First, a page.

The Obama administration, I believe, will come to rue the day it declared war on the dean of the Washington press corps, Bob Woodward of Watergate fame. Now, I have never met Woodward, although I’ve been friendly with Carl Bernstein, the other half of the Watergate duo, for many years. But from what I know of both men, and of the journalists of their generation, I believe them to be good old-fashioned reporters for whom the story is everything. And if this is the moment when the last remnants of what used to be the American journalistic establishment dig in their heels and finally draw the line on rank partisanship — well, it’s about good and goddamned time.
It’s axiomatic today that “mainstream” journalists are corrupt tools of the liberal ascendancy, ethical roundheels who finally found Mr. Dreamboat in Barack Hussein Obama and have spent the years since 2008 lying on their backs and moaning. And that’s partly true. Obama was the culmination of everything they had wished for since the civil-rights movement, which to journalists of a certain age is the equivalent of Mao’s Long March, the event by which they define themselves. He was black, but not too black; indeed, were Obama a Republican (stop laughing) he’d be pilloried on the Left as an “Oreo,” black on the outside and white on the inside. He had gone to all the right schools (Columbia and Harvard), and yet he had a legend-ready exotic background (the “narrative”) that distinguished him from the usual private elementary school/Exeter/Yale progressives. Punahou? Who knew anything about Punahou? (Well, I do, but that’s a story for another time.) And the fact that his middle name was redolent of the culture that had wantonly attacked us on 9/11… bonus!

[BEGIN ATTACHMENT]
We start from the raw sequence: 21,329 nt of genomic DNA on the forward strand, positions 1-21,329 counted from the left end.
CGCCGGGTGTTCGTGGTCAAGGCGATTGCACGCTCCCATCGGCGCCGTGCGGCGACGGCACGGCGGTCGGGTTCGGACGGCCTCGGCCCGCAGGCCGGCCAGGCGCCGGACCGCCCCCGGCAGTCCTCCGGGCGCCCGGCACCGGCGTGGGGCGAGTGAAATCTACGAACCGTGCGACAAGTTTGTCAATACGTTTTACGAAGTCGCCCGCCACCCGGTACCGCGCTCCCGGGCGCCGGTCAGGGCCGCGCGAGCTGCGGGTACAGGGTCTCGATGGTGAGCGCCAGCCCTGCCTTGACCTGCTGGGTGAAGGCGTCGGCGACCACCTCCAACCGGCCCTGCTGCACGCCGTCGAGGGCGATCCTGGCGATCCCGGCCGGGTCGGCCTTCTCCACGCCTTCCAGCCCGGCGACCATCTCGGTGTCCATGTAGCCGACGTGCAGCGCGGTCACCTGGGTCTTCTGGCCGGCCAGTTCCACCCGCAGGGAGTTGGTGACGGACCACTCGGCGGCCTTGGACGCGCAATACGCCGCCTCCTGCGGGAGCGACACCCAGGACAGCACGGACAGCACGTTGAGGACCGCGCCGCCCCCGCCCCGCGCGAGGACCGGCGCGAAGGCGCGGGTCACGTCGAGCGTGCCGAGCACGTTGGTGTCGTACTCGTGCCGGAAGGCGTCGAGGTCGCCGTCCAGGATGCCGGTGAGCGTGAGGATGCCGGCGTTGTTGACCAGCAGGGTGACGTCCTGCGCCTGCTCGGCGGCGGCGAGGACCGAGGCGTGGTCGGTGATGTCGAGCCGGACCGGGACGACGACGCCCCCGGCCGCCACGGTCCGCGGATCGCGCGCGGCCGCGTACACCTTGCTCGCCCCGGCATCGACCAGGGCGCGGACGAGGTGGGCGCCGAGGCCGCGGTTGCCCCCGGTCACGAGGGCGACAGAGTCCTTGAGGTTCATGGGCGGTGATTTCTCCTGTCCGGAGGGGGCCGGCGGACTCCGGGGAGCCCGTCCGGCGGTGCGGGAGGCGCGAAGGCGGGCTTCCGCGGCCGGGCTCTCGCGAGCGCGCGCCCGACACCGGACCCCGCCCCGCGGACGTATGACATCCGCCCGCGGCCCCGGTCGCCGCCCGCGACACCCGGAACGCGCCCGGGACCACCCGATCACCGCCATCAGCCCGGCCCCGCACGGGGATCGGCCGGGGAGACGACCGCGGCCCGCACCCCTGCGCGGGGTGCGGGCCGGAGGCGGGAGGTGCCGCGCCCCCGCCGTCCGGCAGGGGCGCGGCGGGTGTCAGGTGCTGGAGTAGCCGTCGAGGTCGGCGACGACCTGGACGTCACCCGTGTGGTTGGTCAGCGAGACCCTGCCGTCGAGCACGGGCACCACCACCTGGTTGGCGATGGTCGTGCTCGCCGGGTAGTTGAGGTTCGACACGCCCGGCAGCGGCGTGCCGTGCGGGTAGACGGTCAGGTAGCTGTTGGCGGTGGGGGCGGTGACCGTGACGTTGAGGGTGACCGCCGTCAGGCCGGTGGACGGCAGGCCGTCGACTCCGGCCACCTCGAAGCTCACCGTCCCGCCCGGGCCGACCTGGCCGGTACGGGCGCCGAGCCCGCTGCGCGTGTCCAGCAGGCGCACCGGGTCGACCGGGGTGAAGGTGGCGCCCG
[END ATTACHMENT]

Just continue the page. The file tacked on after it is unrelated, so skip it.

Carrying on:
All those things are true, and yet — speaking as someone who began his journalistic career in 1971 — they are more true of the younger generation(s) of journalists, kiddies like the Juicebox Mafia ideologues masquerading as reporters, for whom leftist attitude is everything, especially when it is put to the service of the Democratic Party. That is to say, I hope and pray that some of us old coots still believe in the reporter’s core mission: to find out the truth and publish it. Period. That the thrill lies in the hunt, and it doesn’t matter which variety of big game you’re hunting as long as you bag it.
So return with me now to those glory days of 1972-74, when “Woodstein” was chasing the biggest story of their lives. Those of us in the profession (I was working at the Rochester Democrat and Chronicle at the time) were enthralled by what the lads were doing — not running Nixon to ground or even, ultimately, bringing him down, but getting their stories on the front page every day. That was the true mark of journalistic success, and everything else was commentary. Our ethics were not those of The Party Line, but of The Front Page: